Items NOT to put in your Operation Christmas Child shoebox:
- Used or damaged items
- War-related items such as toy guns, knives, or military figures
- Chocolate or food
- Out-of-date candy
- Liquids or lotions
- Medications or vitamins
- Breakable items such as snow globes or glass containers
- Aerosol cans
And, here’s an updated list of gifts not to put in your Operation Christmas Child Shoebox. The items change every year due to custom regulations.
So, this year (2016) Operation Christmas Child says do NOT put these items in your shoebox:
- Decks of standard playing cards (other card games such as Uno are allowed)
- Food or candy – including gum, due to customs regulations
- Used items (due to customs regulations)
- Toothpaste (due to customs regulations)
- Liquids or items that could leak, melt, freeze, or break
- Shampoo, creams, lip balm, bath gels, mirrors, or glass, etc. (these can damage other items in the Operation Christmas Child shoebox
- Items that can scare or harm a child: war-related toys, knives, and toy guns, etc.
The Operation Christmas Child website also says:
We would prefer that you NOT use backpacks instead of shoeboxes. Backpacks accommodate more gift items, which is nice for the child who receives it, but can seem unfair to other children nearby who must be given conventional shoe boxes.
Backpacks are also more challenging than shoeboxes to insert into our standard cardboard shipping cartons, and they can raise concerns when they arrive at Customs.
The Operation Christmas Child website has a couple ideas for keeping the cost low for the kids’ shoeboxes:
- Avoid paying full price: Watch for clearance bins and buy in bulk
- If there is still lots of one item left, wait! Often the price will go down even further
- Use coupons. Some stores even match coupon books from other retailers
- Shop when stores are clearing out excess inventory.
And here are a few ideas for a community-based Operation Christmas Child Shoebox:
- Get friends involved (they can help you find ideas for the shoebox, and contribute to the costof gifts)
- Invite your co-workers to fill an Operation Christmas Child shoebox alongside you (bring brochures and boxes to your work space)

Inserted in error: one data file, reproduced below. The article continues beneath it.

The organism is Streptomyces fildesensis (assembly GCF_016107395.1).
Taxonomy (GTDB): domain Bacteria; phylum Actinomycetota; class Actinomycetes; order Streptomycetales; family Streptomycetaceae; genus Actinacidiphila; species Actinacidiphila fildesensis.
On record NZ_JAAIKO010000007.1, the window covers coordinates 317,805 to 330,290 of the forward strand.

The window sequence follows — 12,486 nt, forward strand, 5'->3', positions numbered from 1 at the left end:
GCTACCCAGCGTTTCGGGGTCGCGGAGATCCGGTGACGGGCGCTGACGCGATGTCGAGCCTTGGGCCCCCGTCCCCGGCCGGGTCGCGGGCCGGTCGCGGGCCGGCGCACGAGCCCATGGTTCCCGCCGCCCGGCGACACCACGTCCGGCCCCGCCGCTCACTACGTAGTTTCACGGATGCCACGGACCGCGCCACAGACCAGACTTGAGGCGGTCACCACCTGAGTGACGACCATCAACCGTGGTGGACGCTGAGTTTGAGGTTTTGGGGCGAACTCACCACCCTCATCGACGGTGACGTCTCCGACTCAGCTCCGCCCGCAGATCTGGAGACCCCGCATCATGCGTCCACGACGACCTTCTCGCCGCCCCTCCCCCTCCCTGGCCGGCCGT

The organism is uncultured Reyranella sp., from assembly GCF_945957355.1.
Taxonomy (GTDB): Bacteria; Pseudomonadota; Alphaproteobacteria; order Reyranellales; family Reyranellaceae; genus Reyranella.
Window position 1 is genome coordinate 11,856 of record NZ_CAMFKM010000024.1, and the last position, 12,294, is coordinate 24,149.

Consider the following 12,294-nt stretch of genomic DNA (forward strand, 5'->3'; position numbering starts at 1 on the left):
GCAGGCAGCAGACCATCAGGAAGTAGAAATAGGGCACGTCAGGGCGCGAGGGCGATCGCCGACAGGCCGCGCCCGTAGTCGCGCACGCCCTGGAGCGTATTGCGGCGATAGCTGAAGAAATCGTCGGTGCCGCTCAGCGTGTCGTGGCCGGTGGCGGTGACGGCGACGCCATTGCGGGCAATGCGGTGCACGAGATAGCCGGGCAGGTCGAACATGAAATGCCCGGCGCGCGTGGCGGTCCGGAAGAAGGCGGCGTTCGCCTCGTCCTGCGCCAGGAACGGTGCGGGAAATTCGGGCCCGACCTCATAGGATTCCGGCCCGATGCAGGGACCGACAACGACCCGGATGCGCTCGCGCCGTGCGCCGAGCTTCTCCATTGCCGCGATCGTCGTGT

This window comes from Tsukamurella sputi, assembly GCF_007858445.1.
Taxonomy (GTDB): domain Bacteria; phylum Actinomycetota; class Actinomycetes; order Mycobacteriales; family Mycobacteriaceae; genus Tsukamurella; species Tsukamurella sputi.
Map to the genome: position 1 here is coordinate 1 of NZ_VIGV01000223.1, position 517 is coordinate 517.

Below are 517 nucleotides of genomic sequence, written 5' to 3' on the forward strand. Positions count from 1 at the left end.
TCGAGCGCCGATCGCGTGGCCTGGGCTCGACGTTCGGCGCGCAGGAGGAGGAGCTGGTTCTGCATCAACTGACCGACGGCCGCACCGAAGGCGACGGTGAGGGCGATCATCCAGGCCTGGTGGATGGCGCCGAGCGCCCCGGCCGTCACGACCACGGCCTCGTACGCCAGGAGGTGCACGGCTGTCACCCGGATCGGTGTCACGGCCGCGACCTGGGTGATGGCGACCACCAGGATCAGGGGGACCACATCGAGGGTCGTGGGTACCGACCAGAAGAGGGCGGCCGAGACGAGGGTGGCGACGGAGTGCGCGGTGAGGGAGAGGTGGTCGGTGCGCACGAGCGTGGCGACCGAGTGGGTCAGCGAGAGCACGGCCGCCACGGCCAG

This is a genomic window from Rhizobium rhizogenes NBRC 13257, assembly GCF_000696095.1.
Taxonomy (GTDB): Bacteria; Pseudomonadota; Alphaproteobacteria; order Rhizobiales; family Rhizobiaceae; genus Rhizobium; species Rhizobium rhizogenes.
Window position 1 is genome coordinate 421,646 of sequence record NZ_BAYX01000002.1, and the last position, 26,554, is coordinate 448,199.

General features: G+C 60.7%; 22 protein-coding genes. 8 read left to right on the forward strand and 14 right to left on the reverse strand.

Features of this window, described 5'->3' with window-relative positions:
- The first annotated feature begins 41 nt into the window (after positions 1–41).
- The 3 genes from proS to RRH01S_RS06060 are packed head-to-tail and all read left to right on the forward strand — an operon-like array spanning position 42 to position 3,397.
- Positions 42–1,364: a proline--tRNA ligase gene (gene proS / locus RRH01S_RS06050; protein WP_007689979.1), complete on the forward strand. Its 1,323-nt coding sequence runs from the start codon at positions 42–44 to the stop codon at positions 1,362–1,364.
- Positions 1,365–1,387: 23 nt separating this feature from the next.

- Get store managers involved (give them an Operation Christmas Child brochure, explain what you’re doing and why)
- When you find a great deal, post it on the Operation Christmas Child Facebook page
- There are many bloggers and regional Facebook pages that shareOperation Christmas Child gift tips and deals for shoeboxes – but you already know this, because you found my SheBlossoms blog 🙂
- Take Operation Christmas Child pamphlets to your child’s school or local library; it can start conversations about the reason for the shoeboxes
- Challenge a Sunday school group to fill shoeboxes year round by bringing one item a month to church
- Give your dentist an Operation Christmas Child pamphlet and ask for a donation of toothbrushes or floss (remember, toothpaste can not go into Canadian shoeboxes)
- Host a neighborhood or community garage sale, with all proceeds going to Operation Christmas Child
- Invite the media to what you and your workplace, neighborhood, or church is doing with Operation Christmas Child
To learn how Operation Christmas child shoeboxes affect kids around the world, read Operation Christmas Child: A Story of Simple Gifts by Franklin Graham (the President of Samaritan’s Purse) and Donna Lee Toney. This beautiful book weaves the moving, God-saturated story of the ministry’s beginning with the soul-stirring, Christ exalting stories of lives that have been forever changed by a simple shoebox.
For more ideas and tips, read How to Wrap Awkward Gifts.
I welcome your thoughts on these Operation Christmas Child ideas, and I wish you all the best as you pack your shoebox.
“For I know the plans I have for you, plans to prosper you and not to harm you, plans to give you hope and a future.” – Jeremiah 29:11.